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OTs receive highest marks from patients
Satisfaction levels for HHAs reported
The good news for home health providers is that as the numbers of patients seeking home care rises, so do the satisfaction levels reported by home health patients.
In a report released by Press Ganey Associates, a South Bend, IN-based patient satisfaction survey firm, while patient satisfaction remains high, lower ratings for administrative procedures were reported, highlighting an important area of improvement for these organizations as they are about to begin reporting satisfaction data to the Centers for Medicare & Medicaid Services (CMS) through a required, approved vendor.
"Press Ganey has worked with home care agencies on patient satisfaction and improvement for years, and while patient satisfaction within the industry is slowly improving, there are many challenges on the horizon," says Lisa Cone-Swartz, vice president of home care at Press Ganey Associates. "Home care agencies have no choice but to focus on continuous improvement in light of proposed health care reform that may include home care and hospice in pay-for-performance, also known as value-based purchasing."
More than 105,000 patients treated by almost 900 agencies nationwide provided perspectives on their care for the annual Home Care Pulse Report. Additional findings from the 2009 report include:
Occupational therapists surpassed nurses as the highest-rated home care provider.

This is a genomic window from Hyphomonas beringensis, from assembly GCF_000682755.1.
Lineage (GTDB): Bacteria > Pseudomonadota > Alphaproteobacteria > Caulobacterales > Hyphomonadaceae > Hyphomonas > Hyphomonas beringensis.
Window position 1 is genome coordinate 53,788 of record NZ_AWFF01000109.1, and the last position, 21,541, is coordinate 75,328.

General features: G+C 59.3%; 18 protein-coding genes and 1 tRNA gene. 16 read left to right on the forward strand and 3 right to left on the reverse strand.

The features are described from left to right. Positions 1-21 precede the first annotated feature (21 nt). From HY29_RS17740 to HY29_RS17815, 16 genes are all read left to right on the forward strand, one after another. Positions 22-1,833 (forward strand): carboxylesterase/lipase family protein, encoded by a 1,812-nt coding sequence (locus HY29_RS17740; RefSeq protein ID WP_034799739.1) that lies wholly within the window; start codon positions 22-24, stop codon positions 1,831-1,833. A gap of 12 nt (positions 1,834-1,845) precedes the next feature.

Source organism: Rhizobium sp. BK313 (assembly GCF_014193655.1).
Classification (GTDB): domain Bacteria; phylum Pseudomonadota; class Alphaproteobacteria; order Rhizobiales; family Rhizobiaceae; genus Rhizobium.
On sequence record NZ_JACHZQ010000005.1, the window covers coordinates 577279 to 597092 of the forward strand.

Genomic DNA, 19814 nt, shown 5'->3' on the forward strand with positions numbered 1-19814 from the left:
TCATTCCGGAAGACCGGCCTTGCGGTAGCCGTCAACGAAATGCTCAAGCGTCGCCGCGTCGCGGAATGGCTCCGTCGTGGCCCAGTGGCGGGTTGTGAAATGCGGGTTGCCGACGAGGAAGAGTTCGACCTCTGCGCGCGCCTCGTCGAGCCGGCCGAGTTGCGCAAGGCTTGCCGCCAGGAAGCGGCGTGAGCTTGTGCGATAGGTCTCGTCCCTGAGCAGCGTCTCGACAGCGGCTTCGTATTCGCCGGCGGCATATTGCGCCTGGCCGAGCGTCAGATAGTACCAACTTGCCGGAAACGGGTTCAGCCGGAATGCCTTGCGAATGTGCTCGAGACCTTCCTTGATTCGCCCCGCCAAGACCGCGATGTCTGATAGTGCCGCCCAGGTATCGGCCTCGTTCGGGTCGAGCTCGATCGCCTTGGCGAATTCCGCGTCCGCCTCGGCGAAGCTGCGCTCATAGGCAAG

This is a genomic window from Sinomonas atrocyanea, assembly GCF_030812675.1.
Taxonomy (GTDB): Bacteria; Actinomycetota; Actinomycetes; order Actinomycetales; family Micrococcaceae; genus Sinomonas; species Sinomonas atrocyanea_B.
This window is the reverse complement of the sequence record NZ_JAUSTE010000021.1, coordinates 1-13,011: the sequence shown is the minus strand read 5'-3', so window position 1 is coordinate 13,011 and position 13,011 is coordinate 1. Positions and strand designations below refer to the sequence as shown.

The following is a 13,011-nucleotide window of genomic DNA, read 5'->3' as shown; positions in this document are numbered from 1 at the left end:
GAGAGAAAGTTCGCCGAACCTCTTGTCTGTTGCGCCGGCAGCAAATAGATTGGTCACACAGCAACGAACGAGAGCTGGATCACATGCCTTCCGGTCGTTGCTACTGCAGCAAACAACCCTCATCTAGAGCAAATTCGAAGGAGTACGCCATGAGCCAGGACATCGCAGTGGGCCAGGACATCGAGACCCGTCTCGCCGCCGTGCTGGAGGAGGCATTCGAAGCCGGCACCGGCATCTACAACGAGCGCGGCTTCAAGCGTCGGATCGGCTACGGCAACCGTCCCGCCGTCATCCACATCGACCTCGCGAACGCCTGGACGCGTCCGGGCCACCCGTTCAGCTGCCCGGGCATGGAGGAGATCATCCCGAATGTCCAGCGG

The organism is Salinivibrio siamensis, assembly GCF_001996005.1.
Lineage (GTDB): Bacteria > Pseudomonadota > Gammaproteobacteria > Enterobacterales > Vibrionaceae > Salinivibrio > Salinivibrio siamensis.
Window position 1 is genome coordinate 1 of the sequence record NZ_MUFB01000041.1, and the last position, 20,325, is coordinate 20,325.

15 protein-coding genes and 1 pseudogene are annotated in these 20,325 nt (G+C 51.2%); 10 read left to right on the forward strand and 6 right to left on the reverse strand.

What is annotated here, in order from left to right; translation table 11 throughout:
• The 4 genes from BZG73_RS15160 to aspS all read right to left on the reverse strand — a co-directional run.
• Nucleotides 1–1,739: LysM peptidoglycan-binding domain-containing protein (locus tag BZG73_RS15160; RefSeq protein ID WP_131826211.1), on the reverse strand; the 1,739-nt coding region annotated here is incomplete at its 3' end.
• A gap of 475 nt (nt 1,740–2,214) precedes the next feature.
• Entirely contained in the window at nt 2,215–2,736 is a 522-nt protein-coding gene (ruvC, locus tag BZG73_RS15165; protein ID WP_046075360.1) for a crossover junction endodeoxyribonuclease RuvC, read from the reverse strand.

Satisfaction levels peak in the first three months of using home care and are at the lowest levels beyond 12 months of care.
Patients with Medicaid and private pay arrangements were less satisfied, which could directly affect the profitability of the home care agency if reform laws are passed.
Patients were notably more satisfied when their nurses visited in the morning, between 6-10 a.m., versus in the afternoon, especially after 4 p.m.
Home care in the U.S. includes 17,000 providers caring for nearly 8 million people with acute illness, long-term health conditions, permanent disability, or terminal illnesses. The annual cost of these services is $60 billion. Continuous improvement is vital as competition and quality initiatives play a larger role in home care. Some findings from the study include:
Improve the care experience for longer-term (12 month+) patients. Patients who received services for the shortest amount of time (0-3 months) tended to be more satisfied than long-term patients.
Improve staff responsiveness and communication. Patients seek information about their rights, want notification of schedule changes, and expect efficient and timely resolution of complaints.
Improve billing and scheduling processes, which received the lowest satisfaction rating.
A free copy of the 2009 Home Care Pulse Report: Patient Perspectives on American Health Care is now available at http://www.pressganey.com/HH_PulseReport_09.pdf.